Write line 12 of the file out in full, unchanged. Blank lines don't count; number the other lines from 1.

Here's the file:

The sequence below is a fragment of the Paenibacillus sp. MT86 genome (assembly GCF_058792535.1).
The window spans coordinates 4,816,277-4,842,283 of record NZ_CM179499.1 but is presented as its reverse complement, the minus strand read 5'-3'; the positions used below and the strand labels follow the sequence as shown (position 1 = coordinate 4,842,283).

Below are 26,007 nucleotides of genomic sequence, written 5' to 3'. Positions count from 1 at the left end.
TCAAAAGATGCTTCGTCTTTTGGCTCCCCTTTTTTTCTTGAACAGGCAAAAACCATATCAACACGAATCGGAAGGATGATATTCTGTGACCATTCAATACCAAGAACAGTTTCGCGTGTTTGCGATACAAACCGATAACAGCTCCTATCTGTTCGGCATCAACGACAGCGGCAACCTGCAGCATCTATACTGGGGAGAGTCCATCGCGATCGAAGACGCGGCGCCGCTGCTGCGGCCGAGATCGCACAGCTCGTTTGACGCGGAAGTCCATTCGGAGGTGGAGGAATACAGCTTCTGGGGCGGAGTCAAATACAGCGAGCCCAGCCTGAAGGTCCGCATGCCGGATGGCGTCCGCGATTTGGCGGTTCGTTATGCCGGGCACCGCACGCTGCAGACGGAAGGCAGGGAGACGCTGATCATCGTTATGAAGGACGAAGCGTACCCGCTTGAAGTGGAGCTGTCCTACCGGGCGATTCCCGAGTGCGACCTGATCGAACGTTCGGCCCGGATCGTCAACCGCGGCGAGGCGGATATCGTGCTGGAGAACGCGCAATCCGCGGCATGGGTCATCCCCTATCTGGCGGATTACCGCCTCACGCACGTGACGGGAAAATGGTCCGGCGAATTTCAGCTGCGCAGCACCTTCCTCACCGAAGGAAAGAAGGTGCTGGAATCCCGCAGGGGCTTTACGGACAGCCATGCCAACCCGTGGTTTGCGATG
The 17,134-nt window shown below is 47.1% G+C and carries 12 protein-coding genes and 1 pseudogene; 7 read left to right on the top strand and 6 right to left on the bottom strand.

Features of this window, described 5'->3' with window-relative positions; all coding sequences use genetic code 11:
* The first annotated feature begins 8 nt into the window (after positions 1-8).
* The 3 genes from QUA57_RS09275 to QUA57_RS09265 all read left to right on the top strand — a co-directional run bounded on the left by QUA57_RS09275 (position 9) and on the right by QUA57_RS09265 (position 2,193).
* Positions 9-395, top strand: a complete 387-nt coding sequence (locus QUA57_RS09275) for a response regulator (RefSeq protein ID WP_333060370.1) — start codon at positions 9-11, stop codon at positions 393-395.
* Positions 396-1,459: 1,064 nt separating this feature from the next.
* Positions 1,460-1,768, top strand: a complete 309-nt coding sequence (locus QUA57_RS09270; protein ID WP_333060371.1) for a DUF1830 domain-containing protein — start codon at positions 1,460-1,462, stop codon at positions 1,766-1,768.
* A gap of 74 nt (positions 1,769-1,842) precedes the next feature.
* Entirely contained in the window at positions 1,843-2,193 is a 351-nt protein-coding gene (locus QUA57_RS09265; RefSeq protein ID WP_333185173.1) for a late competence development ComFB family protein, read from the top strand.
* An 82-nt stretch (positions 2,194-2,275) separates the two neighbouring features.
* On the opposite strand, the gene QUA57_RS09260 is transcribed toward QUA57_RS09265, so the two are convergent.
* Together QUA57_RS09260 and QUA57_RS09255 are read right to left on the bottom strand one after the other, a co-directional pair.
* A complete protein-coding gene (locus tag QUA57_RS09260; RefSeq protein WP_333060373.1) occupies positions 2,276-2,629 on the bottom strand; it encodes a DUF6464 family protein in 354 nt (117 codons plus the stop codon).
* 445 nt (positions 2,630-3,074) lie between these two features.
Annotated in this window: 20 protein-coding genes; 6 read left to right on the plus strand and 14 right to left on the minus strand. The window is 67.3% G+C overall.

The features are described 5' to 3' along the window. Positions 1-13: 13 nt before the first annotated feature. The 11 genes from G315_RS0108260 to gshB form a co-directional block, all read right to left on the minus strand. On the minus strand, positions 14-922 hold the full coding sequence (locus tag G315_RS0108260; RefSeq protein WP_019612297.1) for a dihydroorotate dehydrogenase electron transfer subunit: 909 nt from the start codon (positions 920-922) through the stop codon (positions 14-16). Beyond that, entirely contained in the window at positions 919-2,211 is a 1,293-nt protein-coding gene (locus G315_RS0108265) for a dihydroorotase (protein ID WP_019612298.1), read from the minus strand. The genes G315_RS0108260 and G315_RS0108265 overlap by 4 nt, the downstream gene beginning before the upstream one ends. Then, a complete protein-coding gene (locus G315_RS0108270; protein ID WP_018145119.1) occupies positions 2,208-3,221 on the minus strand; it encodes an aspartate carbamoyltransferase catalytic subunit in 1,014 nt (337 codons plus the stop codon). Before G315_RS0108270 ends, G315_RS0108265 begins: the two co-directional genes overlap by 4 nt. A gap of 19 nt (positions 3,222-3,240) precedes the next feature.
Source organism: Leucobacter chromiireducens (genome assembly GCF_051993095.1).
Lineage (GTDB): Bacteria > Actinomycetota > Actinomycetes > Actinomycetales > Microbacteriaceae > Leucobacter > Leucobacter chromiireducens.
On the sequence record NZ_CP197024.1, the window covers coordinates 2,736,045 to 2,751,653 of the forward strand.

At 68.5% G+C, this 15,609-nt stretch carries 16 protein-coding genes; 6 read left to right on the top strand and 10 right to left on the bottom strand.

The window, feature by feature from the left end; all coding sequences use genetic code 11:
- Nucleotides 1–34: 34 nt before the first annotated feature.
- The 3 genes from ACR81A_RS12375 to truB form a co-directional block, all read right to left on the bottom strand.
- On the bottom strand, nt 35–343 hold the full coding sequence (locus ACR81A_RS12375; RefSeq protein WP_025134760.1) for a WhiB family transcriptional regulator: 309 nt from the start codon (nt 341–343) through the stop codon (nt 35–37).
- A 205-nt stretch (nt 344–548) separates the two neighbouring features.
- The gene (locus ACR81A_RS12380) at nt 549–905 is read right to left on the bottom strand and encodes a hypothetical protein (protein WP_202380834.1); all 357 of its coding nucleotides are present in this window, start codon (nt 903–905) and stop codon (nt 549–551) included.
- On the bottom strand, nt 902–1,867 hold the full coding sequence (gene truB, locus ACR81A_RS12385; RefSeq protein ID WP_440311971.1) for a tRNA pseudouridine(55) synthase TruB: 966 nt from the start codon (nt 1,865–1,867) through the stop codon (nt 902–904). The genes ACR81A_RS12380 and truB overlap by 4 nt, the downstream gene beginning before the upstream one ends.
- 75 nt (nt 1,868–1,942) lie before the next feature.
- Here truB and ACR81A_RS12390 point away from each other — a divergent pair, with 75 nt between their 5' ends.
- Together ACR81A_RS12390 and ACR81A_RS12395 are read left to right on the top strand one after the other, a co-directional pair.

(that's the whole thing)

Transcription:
* A gap of 74 nt (positions 1,769-1,842) precedes the next feature.